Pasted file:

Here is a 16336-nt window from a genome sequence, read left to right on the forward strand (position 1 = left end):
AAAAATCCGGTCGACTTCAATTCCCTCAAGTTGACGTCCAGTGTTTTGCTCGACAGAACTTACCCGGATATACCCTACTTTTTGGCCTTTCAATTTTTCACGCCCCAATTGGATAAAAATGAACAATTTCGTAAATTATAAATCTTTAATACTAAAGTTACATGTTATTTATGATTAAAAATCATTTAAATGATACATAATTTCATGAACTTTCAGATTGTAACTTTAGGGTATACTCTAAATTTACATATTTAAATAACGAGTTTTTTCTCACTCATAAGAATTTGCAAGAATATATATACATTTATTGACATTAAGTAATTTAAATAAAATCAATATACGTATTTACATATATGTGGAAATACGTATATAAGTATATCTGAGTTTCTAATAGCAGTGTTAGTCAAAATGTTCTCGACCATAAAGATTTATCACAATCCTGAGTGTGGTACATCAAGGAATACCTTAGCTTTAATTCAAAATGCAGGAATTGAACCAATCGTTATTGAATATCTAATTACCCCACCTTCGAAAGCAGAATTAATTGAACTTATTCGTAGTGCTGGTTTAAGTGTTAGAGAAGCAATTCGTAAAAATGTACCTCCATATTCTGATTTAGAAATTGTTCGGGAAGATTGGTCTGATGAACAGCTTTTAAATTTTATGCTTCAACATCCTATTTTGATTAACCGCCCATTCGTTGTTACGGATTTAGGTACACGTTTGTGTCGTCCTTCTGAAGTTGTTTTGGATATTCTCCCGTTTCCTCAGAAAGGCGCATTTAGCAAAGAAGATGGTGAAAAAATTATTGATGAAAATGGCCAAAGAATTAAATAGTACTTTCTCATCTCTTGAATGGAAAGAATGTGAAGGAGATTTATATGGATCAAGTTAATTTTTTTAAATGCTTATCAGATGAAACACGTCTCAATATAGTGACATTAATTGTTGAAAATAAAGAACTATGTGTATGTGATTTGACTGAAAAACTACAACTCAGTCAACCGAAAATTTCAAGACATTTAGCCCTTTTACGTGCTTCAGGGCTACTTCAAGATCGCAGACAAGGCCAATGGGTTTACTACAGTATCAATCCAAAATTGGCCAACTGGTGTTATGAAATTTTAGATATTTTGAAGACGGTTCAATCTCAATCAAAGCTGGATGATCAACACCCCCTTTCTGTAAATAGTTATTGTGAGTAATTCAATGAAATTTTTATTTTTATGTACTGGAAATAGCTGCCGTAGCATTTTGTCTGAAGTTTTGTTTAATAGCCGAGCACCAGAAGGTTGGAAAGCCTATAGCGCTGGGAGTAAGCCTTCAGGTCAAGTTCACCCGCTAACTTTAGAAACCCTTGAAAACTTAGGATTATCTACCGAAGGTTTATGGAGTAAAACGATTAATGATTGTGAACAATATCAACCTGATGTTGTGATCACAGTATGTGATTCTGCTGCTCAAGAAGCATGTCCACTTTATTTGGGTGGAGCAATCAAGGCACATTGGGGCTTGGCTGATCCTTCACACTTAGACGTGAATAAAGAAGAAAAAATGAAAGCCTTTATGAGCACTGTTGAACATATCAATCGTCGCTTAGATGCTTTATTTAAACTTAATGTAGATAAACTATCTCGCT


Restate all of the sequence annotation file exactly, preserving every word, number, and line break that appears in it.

Here is a 16336-nt window from a genome sequence, read left to right on the forward strand (position 1 = left end):
AAAAATCCGGTCGACTTCAATTCCCTCAAGTTGACGTCCAGTGTTTTGCTCGACAGAACTTACCCGGATATACCCTACTTTTTGGCCTTTCAATTTTTCACGCCCCAATTGGATAAAAATGAACAATTTCGTAAATTATAAATCTTTAATACTAAAGTTACATGTTATTTATGATTAAAAATCATTTAAATGATACATAATTTCATGAACTTTCAGATTGTAACTTTAGGGTATACTCTAAATTTACATATTTAAATAACGAGTTTTTTCTCACTCATAAGAATTTGCAAGAATATATATACATTTATTGACATTAAGTAATTTAAATAAAATCAATATACGTATTTACATATATGTGGAAATACGTATATAAGTATATCTGAGTTTCTAATAGCAGTGTTAGTCAAAATGTTCTCGACCATAAAGATTTATCACAATCCTGAGTGTGGTACATCAAGGAATACCTTAGCTTTAATTCAAAATGCAGGAATTGAACCAATCGTTATTGAATATCTAATTACCCCACCTTCGAAAGCAGAATTAATTGAACTTATTCGTAGTGCTGGTTTAAGTGTTAGAGAAGCAATTCGTAAAAATGTACCTCCATATTCTGATTTAGAAATTGTTCGGGAAGATTGGTCTGATGAACAGCTTTTAAATTTTATGCTTCAACATCCTATTTTGATTAACCGCCCATTCGTTGTTACGGATTTAGGTACACGTTTGTGTCGTCCTTCTGAAGTTGTTTTGGATATTCTCCCGTTTCCTCAGAAAGGCGCATTTAGCAAAGAAGATGGTGAAAAAATTATTGATGAAAATGGCCAAAGAATTAAATAGTACTTTCTCATCTCTTGAATGGAAAGAATGTGAAGGAGATTTATATGGATCAAGTTAATTTTTTTAAATGCTTATCAGATGAAACACGTCTCAATATAGTGACATTAATTGTTGAAAATAAAGAACTATGTGTATGTGATTTGACTGAAAAACTACAACTCAGTCAACCGAAAATTTCAAGACATTTAGCCCTTTTACGTGCTTCAGGGCTACTTCAAGATCGCAGACAAGGCCAATGGGTTTACTACAGTATCAATCCAAAATTGGCCAACTGGTGTTATGAAATTTTAGATATTTTGAAGACGGTTCAATCTCAATCAAAGCTGGATGATCAACACCCCCTTTCTGTAAATAGTTATTGTGAGTAATTCAATGAAATTTTTATTTTTATGTACTGGAAATAGCTGCCGTAGCATTTTGTCTGAAGTTTTGTTTAATAGCCGAGCACCAGAAGGTTGGAAAGCCTATAGCGCTGGGAGTAAGCCTTCAGGTCAAGTTCACCCGCTAACTTTAGAAACCCTTGAAAACTTAGGATTATCTACCGAAGGTTTATGGAGTAAAACGATTAATGATTGTGAACAATATCAACCTGATGTTGTGATCACAGTATGTGATTCTGCTGCTCAAGAAGCATGTCCACTTTATTTGGGTGGAGCAATCAAGGCACATTGGGGCTTGGCTGATCCTTCACACTTAGACGTGAATAAAGAAGAAAAAATGAAAGCCTTTATGAGCACTGTTGAACATATCAATCGTCGCTTAGATGCTTTATTTAAACTTAATGTAGATAAACTATCTCGCT